Todd Robbins
    TX3 Productions, Inc.
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    Bill@WelcomeHomeStudios is offline 3D VIP 2004, '05, '07, '08, '09, '10, '11, '12
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    Quote Originally Posted by Todd Robbins View Post
    Also, it is amazing to me that people are still trying to figure out how to make money by selling physical product or downloads, when the wave of the future is slapping us right square in the face. The market is just days away from moving to a majority streaming-based model, and no one seams to cognizant of that. Furthermore, no one seems to know how to monetize it from the artists' / songwriters' perspective.
    Not exactly true. Several European countries have stronger laws and enforcement than the US. What hurts us is that in the US we seem to think that the internet is 'different' and therefore not subject to the same rules or laws that protect copyrights in any other media. And a part of what hurts us in the US is that somewhere in the past, radio got special treatment. (Radio is, after all, streaming.) The really big deal here is that these streaming services want to get the content for free, but they want to make money. I don't understand how that seems reasonable and fair to anyone, unless somewhere along the line we get the grocer and the utilities and health care and the car companies to all chip in so that songwriters and musicians don't have any living expenses. Then I'd see where their creations maybe should be free for all to use however they want. Streaming services are no different in performance than radio, and should need to make their money however they can do it, but their content should be an expense, not provided free at the expense of songwriters and musicians.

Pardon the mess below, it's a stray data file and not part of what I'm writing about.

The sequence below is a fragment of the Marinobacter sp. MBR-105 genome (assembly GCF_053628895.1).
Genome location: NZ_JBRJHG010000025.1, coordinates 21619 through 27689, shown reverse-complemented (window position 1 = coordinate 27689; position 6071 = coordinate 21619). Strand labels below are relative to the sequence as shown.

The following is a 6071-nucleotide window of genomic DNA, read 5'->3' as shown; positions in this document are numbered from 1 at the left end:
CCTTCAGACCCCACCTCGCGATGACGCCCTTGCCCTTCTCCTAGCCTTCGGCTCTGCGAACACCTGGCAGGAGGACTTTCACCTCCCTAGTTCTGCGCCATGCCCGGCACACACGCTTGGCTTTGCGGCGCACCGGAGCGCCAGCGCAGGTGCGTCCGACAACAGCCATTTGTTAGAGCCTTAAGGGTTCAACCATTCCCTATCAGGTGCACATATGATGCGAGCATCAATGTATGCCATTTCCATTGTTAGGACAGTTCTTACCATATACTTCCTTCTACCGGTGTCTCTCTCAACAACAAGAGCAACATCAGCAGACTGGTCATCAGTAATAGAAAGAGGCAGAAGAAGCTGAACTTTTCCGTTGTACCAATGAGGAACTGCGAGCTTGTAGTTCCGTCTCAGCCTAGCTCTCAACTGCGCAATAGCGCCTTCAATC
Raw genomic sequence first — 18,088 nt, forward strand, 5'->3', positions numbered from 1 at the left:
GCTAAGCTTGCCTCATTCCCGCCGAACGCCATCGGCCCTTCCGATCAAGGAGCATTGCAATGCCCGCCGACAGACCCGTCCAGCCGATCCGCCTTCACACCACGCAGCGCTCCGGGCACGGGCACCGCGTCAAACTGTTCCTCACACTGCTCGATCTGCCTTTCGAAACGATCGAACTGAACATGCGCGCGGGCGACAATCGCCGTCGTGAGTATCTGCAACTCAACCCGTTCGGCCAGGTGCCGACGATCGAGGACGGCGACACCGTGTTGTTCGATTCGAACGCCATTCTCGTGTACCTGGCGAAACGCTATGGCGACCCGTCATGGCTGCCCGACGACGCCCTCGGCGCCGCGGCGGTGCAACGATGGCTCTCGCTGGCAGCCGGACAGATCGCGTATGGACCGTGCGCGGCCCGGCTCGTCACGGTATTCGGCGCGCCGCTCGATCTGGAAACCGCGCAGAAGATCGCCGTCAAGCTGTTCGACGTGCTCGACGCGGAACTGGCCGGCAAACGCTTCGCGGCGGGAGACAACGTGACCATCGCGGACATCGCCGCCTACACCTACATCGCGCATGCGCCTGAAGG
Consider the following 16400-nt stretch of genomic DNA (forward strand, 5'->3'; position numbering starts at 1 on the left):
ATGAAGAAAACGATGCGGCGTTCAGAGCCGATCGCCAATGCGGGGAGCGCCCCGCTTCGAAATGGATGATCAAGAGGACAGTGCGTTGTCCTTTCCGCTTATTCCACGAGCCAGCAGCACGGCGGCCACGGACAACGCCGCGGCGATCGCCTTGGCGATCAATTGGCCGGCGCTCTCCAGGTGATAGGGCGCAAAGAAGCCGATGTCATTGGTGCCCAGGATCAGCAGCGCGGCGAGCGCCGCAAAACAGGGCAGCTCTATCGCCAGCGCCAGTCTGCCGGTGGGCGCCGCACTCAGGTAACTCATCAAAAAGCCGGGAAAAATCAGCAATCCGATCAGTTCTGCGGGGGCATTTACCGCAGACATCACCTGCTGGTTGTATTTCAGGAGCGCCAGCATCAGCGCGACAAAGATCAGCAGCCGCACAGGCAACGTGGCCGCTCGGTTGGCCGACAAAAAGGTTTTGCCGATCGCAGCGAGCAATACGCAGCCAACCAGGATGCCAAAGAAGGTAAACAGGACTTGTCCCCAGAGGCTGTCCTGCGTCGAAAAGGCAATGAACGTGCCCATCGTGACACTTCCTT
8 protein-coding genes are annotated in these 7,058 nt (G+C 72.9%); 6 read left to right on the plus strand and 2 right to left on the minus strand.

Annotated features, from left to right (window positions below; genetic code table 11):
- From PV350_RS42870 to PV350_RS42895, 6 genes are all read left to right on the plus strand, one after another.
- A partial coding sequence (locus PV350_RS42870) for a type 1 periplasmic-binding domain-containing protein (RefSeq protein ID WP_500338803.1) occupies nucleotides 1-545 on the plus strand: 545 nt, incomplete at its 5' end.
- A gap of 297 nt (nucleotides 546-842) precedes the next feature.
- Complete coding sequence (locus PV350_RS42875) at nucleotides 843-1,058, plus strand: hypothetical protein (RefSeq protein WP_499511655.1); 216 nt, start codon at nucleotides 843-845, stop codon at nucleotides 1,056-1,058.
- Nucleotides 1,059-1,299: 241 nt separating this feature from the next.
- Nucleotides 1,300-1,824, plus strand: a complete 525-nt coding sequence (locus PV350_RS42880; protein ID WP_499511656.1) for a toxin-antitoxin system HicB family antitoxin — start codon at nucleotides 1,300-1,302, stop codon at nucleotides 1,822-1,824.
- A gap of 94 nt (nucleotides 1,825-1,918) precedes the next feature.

Bill Park
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    This is good. Units per month for a music writer to make minimum wage:

    http://www.theatlantic.com/business/...-graph/249267/
    Lynn Fuston
    3D Audio

    Making beautiful music SEEM easy since 1979.

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    PookyNR is offline 3D VIP 2005, '06, '07, '08, '09, '10, '11, '12, '13, '14
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    Quote Originally Posted by Todd Robbins View Post
    Furthermore, no one seems to know how to monetize it from the artists' / songwriters' perspective.
    That is where opportunity lies for someone to get exceedingly rich. Figure out that problem, be the first in line, cha-ching $$$!
    Am I the only one without a small type signature?

    Nathan

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    Quote Originally Posted by Bill@WelcomeHomeStudios View Post
    Not exactly true. Several European countries have stronger laws and enforcement than the US. What hurts us is that in the US we seem to think that the internet is 'different' and therefore not subject to the same rules or laws that protect copyrights in any other media. And a part of what hurts us in the US is that somewhere in the past, radio got special treatment. (Radio is, after all, streaming.) The really big deal here is that these streaming services want to get the content for free, but they want to make money. I don't understand how that seems reasonable and fair to anyone, unless somewhere along the line we get the grocer and the utilities and health care and the car companies to all chip in so that songwriters and musicians don't have any living expenses. Then I'd see where their creations maybe should be free for all to use however they want. Streaming services are no different in performance than radio, and should need to make their money however they can do it, but their content should be an expense, not provided free at the expense of songwriters and musicians.
    Read up on the DMCA and other bills passed by the US Congress between 1998 and 2008...
    Todd Robbins
    TX3 Productions, Inc.
    www.toddro.com